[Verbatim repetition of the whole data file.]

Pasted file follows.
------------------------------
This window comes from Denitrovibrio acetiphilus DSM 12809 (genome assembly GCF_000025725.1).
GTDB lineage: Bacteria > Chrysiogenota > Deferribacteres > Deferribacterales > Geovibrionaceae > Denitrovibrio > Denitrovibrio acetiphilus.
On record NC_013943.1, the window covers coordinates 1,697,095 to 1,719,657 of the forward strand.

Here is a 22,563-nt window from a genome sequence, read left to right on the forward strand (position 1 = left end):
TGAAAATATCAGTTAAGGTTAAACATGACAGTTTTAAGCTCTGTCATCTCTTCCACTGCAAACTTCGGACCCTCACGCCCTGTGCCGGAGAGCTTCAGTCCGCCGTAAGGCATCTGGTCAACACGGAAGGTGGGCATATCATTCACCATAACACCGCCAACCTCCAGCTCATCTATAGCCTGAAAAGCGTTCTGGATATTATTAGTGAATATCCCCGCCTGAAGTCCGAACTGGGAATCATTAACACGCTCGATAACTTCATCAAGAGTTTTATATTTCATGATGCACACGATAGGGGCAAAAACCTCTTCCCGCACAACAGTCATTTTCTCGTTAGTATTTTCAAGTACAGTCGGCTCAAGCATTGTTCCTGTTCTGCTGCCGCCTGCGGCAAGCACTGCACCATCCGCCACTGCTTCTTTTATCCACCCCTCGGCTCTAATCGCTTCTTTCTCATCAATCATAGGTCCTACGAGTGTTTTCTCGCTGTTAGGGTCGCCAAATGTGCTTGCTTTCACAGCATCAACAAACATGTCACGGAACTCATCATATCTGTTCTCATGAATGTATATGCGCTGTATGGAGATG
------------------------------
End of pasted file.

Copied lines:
This window comes from Denitrovibrio acetiphilus DSM 12809 (genome assembly GCF_000025725.1).
GTDB lineage: Bacteria > Chrysiogenota > Deferribacteres > Deferribacterales > Geovibrionaceae > Denitrovibrio > Denitrovibrio acetiphilus.
On record NC_013943.1, the window covers coordinates 1,697,095 to 1,719,657 of the forward strand.

Here is a 22,563-nt window from a genome sequence, read left to right on the forward strand (position 1 = left end):
TGAAAATATCAGTTAAGGTTAAACATGACAGTTTTAAGCTCTGTCATCTCTTCCACTGCAAACTTCGGACCCTCACGCCCTGTGCCGGAGAGCTTCAGTCCGCCGTAAGGCATCTGGTCAACACGGAAGGTGGGCATATCATTCACCATAACACCGCCAACCTCCAGCTCATCTATAGCCTGAAAAGCGTTCTGGATATTATTAGTGAATATCCCCGCCTGAAGTCCGAACTGGGAATCATTAACACGCTCGATAACTTCATCAAGAGTTTTATATTTCATGATGCACACGATAGGGGCAAAAACCTCTTCCCGCACAACAGTCATTTTCTCGTTAGTATTTTCAAGTACAGTCGGCTCAAGCATTGTTCCTGTTCTGCTGCCGCCTGCGGCAAGCACTGCACCATCCGCCACTGCTTCTTTTATCCACCCCTCGGCTCTAATCGCTTCTTTCTCATCAATCATAGGTCCTACGAGTGTTTTCTCGCTGTTAGGGTCGCCAAATGTGCTTGCTTTCACAGCATCAACAAACATGTCACGGAACTCATCATATCTGTTCTCATGAATGTATATGCGCTGTATGGAGATG